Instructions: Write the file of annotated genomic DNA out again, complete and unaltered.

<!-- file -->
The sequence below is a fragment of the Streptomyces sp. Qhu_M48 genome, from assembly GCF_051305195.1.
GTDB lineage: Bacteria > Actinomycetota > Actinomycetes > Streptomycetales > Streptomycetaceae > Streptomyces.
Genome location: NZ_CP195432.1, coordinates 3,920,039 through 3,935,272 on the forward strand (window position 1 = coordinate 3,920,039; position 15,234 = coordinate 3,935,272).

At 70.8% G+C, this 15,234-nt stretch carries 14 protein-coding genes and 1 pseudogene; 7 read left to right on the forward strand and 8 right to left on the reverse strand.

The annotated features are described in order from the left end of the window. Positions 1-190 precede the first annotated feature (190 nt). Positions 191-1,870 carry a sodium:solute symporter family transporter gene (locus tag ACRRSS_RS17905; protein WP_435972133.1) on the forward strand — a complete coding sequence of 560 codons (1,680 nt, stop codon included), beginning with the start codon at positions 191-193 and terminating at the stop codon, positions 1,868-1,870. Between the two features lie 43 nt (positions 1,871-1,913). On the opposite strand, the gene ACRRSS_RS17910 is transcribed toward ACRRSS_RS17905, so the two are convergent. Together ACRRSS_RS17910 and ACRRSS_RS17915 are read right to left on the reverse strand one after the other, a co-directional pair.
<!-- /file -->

The sequence below is a fragment of the Streptomyces sp. Qhu_M48 genome, from assembly GCF_051305195.1.
GTDB lineage: Bacteria > Actinomycetota > Actinomycetes > Streptomycetales > Streptomycetaceae > Streptomyces.
Genome location: NZ_CP195432.1, coordinates 3,920,039 through 3,935,272 on the forward strand (window position 1 = coordinate 3,920,039; position 15,234 = coordinate 3,935,272).

At 70.8% G+C, this 15,234-nt stretch carries 14 protein-coding genes and 1 pseudogene; 7 read left to right on the forward strand and 8 right to left on the reverse strand.

The annotated features are described in order from the left end of the window. Positions 1-190 precede the first annotated feature (190 nt). Positions 191-1,870 carry a sodium:solute symporter family transporter gene (locus tag ACRRSS_RS17905; protein WP_435972133.1) on the forward strand — a complete coding sequence of 560 codons (1,680 nt, stop codon included), beginning with the start codon at positions 191-193 and terminating at the stop codon, positions 1,868-1,870. Between the two features lie 43 nt (positions 1,871-1,913). On the opposite strand, the gene ACRRSS_RS17910 is transcribed toward ACRRSS_RS17905, so the two are convergent. Together ACRRSS_RS17910 and ACRRSS_RS17915 are read right to left on the reverse strand one after the other, a co-directional pair.